Girard certainly thinks we have desires not created by mimesis—biological drives for food, shelter, and sex that are shared with much less mimetic creatures. And, I would suggest, we have desires or orientations not created by human-enclosed mimesis. What it means to be made in the image of God is (in this connection) a) to be (like the trinitarian God) of a nature to be constituted by relation (there is no isolated, human “essence”) and b) to have God as our true model (not that we are to be God or to enter into rivalry with God, but that God’s desires are the key designations of what is good for us to desire). So, to take Ormerod’s example, an unrestricted desire to know is proper to us, according to our nature in (a) and (b, prompted by the prior existence of that unrestricted desire and its fulfilment in God. Just as there are biological “desires” that arise “below” human mimetic interaction, there are transcendental orientations natural to our true and full being that arise “above” it, in the respect that they make sense only by reference to the divine model/image. Once we grant that “divinely endowed” is not logically contrary to “historically emergent,” mimetic theory need not be put in competition with notions of “innate” human characteristics.

S. Mark Heim


Heim Response to Grant Kaplan

Chapter 4 in René Girard, Unlikely Apologist, takes up mimetic theory in the realm of religious pluralism. I am deeply appreciative of this analysis, as the extension of Girard’s thought into this arena is only at its beginning stages.1 The challenge for this chapter is that in the area of religious pluralism Girard has appeared as anything but an ironic apologist. He has often spoken straightforwardly on the superiority of biblical insights over all others regarding the anthropological realities of sacrificial crises and scapegoating. Girard consistently contends that the uniqueness of this insight is an empirical observation, even as he sometimes suggests that its appearance requires something approximating divine revelation or grace. This commendation of Jewish and Christian truth, however, runs up against the contemporary trend in Christian theology (and Roman Catholic theology in particular) toward greater appreciation for other religions and for comparative learning from those traditions. Thus, a classic apologetic for Christian superiority to other religions runs counter to a more recent apologetic that commends Christianity precisely for its openness and capacity to appreciate the validity in many religions.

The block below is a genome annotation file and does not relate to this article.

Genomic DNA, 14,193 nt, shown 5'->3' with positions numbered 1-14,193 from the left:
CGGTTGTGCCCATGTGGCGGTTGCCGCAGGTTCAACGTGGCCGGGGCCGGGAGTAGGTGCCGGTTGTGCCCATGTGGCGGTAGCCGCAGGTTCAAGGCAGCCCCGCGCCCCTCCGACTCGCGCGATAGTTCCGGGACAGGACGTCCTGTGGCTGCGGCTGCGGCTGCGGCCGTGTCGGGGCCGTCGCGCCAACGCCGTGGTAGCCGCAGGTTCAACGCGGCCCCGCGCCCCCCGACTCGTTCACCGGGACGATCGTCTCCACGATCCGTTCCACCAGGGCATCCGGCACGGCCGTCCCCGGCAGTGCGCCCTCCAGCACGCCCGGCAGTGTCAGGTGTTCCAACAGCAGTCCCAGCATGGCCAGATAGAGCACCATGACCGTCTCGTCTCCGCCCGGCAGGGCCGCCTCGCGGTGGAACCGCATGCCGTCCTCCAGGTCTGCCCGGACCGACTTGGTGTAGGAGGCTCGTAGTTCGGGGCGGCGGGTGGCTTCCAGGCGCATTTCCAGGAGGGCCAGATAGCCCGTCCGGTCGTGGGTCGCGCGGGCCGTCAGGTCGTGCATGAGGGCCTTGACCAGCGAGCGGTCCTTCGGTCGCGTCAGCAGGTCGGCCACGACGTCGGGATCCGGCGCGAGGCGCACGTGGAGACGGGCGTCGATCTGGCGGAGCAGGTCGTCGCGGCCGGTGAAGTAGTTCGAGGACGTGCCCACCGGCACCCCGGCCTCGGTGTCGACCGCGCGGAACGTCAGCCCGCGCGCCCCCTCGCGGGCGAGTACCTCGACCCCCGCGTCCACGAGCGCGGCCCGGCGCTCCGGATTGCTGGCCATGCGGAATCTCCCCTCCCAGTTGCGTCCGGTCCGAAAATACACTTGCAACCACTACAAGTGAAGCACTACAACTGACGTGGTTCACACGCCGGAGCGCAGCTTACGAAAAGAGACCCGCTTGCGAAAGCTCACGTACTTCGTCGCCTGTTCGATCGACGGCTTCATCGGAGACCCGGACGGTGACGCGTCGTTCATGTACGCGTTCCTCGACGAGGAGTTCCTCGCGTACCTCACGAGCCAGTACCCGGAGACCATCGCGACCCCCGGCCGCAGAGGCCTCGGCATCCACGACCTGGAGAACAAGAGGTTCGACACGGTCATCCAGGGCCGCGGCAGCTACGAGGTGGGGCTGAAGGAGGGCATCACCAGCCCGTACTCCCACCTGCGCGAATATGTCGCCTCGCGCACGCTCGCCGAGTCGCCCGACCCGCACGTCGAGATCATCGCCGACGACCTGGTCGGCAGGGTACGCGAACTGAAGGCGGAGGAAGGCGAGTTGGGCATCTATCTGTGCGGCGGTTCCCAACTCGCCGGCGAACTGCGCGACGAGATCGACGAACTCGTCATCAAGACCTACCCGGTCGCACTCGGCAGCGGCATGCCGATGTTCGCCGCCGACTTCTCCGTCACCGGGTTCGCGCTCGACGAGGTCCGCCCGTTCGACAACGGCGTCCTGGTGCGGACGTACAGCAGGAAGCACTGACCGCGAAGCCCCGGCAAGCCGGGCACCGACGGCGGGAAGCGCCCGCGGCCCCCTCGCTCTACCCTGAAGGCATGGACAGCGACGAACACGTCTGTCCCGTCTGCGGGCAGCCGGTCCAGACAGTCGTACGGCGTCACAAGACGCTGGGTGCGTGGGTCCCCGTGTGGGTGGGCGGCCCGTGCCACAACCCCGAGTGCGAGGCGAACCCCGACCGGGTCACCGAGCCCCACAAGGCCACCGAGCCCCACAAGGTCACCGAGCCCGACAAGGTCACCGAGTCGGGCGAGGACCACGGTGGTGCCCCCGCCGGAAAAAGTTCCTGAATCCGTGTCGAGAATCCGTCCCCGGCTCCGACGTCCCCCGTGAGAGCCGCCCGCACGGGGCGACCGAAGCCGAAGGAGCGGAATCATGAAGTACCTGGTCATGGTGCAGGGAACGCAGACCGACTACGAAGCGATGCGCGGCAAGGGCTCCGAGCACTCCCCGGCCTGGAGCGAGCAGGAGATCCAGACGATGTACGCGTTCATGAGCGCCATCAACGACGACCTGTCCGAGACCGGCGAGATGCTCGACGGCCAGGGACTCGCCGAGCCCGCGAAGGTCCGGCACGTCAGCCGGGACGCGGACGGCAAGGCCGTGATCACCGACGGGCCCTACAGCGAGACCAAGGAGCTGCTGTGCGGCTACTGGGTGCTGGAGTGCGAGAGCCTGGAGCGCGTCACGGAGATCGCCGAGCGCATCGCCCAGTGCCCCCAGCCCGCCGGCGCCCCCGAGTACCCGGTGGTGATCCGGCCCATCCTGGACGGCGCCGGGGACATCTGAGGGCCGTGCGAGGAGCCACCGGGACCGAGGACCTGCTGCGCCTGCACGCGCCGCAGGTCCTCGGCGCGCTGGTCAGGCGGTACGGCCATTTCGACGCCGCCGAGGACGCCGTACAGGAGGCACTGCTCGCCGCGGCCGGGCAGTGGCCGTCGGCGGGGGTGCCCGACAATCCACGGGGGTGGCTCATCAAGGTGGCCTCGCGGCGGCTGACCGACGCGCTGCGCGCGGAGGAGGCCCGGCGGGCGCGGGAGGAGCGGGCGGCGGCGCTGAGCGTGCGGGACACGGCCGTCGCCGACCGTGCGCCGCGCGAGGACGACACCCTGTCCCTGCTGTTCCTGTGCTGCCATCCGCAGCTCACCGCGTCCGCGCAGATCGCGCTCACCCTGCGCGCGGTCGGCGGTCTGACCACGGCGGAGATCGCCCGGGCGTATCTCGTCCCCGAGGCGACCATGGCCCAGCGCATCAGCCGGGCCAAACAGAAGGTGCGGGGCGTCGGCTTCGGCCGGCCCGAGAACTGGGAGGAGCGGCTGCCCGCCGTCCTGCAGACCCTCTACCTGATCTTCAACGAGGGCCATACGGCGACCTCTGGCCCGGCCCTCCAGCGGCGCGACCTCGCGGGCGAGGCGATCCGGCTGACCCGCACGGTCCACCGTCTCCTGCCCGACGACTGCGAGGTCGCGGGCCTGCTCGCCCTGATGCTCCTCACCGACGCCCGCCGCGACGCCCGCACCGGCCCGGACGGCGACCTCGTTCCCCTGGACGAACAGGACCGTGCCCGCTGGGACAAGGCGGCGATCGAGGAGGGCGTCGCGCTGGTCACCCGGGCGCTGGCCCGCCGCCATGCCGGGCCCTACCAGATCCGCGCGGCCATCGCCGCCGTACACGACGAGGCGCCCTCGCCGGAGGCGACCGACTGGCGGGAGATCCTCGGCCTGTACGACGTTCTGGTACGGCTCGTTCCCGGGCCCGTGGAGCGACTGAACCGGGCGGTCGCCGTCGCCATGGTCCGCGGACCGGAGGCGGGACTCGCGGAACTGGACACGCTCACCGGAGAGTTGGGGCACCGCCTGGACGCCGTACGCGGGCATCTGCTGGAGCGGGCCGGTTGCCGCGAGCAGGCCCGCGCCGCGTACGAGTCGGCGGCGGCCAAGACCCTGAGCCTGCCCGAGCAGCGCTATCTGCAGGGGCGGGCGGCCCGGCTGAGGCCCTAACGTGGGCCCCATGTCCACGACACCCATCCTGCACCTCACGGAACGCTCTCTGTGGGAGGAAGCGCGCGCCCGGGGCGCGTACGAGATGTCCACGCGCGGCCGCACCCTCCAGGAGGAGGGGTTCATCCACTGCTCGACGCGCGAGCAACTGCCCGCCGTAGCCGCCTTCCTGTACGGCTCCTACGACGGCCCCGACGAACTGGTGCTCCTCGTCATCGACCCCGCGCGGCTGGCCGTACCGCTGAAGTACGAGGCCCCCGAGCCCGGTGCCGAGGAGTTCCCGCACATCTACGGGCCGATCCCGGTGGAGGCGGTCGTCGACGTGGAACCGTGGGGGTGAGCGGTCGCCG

Kaplan responds by softening the first claim. He points out the later Girard acknowledges that one can find recognition of the mimetic character of humanity as well as opposition to sacrifice within other axial religions. And he relocates the comparative discussion by characterizing Christianity not so much as a religion among religions—he joins with those who question the coherence or the provenance of the category—but as a critique of religion, in a semi-Barthian sense. I take it that Kaplan believes this latter perspective takes some of the sting out of any supposed Christian exclusivism by stressing that all historical communities and cultures are subject to this critique, Christian ones alongside others. This fits with Girard’s criticism of “sacrificial Christianity,” which he recognizes as identical with much historical Christianity.

This would fit with Kaplan’s larger emphasis that the encounter of religions, like Christianity’s own engagement with the enlightenment and modernity, needs to be placed within the wider framework of the break between the archaic and the secular. The fullest scope of Girard’s Christian apologia rests in his case for this framework. The greater the interpretive fruitfulness of this framework, the more important mimetic theory for theology, and the more cogent Christianity’s evangelical claim, since that claim is hard to understand in the modern setting apart from that framework.